Blogs  |  3.21.2023

Engaging Students in Diplomacy: A Necessity for Our Future in Space

Lance Bush, Ph.D.

Earlier this month, I met with 28 students at Latin American Montessori Bilingual Public Charter School (LAMB PCS) in Washington, D.C. I was invited by Ms. Dolores Peck, a 4-5th grade teacher, to speak with them about diplomacy. She recently assigned her class to work in teams to create an imaginary island and wanted them to consider how they work with other island nations to trade goods and services, and how to ensure their population’s security. At Challenger Center, we inspire and engage the next generation of innovators and explorers . . . teamwork, which involves diplomacy skills, is a skill we teach in our programs.

Diplomacy in Space

Prior to becoming President and CEO of Challenger Center, I was a diplomat, representing NASA in negotiations with foreign space agencies to agree on terms for the commercial use of the International Space Station (ISS). The ISS and all the space stations in development could be considered islands in space.

The students were aware that I was also recently invited by Vice President Kamala Harris to join the National Space Council’s (NSC) Users Advisory Group (UAG), a team of leaders and experts that advise the U.S. on space policy matters. I described the Exploration and Discovery Committee (the committee I chair) and shared that representatives from several of our country’s largest companies involved in space exploration are also members. I encouraged everyone to research these companies—Lockheed Martin, Boeing, Blue Origin, Northrop Grumman, United Launch Alliance, SpaceX, and many more represented by the Commercial Spaceflight Federation—and imagine how they can work for them one day.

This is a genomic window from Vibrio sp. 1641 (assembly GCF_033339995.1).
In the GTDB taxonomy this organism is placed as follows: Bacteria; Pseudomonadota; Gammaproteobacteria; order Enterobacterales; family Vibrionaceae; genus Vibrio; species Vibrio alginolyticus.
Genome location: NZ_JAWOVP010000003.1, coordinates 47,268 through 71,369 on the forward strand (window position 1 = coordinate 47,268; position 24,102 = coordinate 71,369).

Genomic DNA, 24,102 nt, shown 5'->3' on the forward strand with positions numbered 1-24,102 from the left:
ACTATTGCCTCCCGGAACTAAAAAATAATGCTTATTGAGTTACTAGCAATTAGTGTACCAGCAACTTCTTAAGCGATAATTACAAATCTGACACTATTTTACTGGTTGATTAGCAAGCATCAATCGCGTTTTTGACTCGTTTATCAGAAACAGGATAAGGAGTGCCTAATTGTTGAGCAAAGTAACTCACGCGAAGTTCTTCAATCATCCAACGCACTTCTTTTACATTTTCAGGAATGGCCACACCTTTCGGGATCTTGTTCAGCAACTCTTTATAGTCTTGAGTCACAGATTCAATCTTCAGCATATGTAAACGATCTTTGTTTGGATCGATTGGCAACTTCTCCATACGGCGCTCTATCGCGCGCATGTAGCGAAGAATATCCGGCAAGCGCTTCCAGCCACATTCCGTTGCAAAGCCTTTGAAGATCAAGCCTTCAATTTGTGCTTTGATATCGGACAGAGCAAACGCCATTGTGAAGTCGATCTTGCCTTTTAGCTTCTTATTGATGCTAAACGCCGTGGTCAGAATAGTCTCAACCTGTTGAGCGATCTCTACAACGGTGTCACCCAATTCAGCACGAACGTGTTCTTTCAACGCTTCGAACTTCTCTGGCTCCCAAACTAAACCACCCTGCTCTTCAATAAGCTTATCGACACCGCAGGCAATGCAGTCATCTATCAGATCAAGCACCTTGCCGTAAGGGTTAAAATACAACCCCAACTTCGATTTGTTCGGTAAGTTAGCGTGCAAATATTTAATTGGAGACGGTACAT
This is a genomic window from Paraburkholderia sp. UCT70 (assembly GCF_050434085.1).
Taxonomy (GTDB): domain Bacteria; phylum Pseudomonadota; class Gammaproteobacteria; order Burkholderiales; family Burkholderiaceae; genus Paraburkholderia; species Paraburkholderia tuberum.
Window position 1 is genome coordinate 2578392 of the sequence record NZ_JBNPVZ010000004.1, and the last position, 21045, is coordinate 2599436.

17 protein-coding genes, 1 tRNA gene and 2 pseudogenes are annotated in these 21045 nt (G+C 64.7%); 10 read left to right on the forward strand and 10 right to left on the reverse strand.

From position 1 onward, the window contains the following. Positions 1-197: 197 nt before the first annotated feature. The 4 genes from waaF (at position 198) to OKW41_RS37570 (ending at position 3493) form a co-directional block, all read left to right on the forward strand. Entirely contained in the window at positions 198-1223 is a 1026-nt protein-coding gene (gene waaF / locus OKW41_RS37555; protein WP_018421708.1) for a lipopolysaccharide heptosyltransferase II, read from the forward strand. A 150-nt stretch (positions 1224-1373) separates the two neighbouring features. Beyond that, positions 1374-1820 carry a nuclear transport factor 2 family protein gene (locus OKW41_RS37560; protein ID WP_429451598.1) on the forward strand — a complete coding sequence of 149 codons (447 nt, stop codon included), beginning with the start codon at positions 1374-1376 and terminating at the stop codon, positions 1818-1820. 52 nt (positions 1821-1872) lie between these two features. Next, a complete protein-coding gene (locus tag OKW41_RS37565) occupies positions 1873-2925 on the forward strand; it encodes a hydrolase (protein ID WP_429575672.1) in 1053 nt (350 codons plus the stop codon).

One major issue important to the UAG is the need to better regulate how countries deploy and manage objects in low Earth orbit (LEO). LEO is becoming cluttered with satellites and debris, which impacts the ability of any government or company to launch rockets and to create societal benefits by obtaining real-time images of Earth used for environmental and security purposes, as well as communications, GPS services, and many more important services to people around the globe. Like the Moon, no one “owns” LEO. So, how do we work with countries to make rules about how we share that space?

The answer is diplomacy.

Who Owns the Moon?

The students were ready to dive into the conversation. Drawing upon knowledge gained from past projects about the solar system and artificial islands, they fired questions and ideas at me for almost an hour:

  • How do we share space on the International Space Station?
  • If we go to the Moon and mine for minerals, won’t other countries want to do that too?
  • Who owns the Moon?
  • If we found alien life in space, how would we communicate with them? Would you be a diplomat and try to negotiate with them too?

While I was professionally trained to lead diplomatic negotiations by the U.S. Foreign Service, I shared the simple key to good diplomacy: Approach the people with whom you want to negotiate as partners, not adversaries. Assume good intentions. Get to know them as individuals. Treat them with respect. Listen carefully. Be humble and kind.

With this, Ms. Peck pointed to a sign in the classroom that listed the exact same rules for the students’ collaborations with each other.

As always, my interaction with these students left me feeling good about the future. Students often see the world more clearly than we grown-ups expect. They focus on possibilities more than barriers. They have big hearts and want to be involved in meaningful societal goals. It’s up to us to prepare them for the future. Being a good teammate and using diplomacy skills will be essential.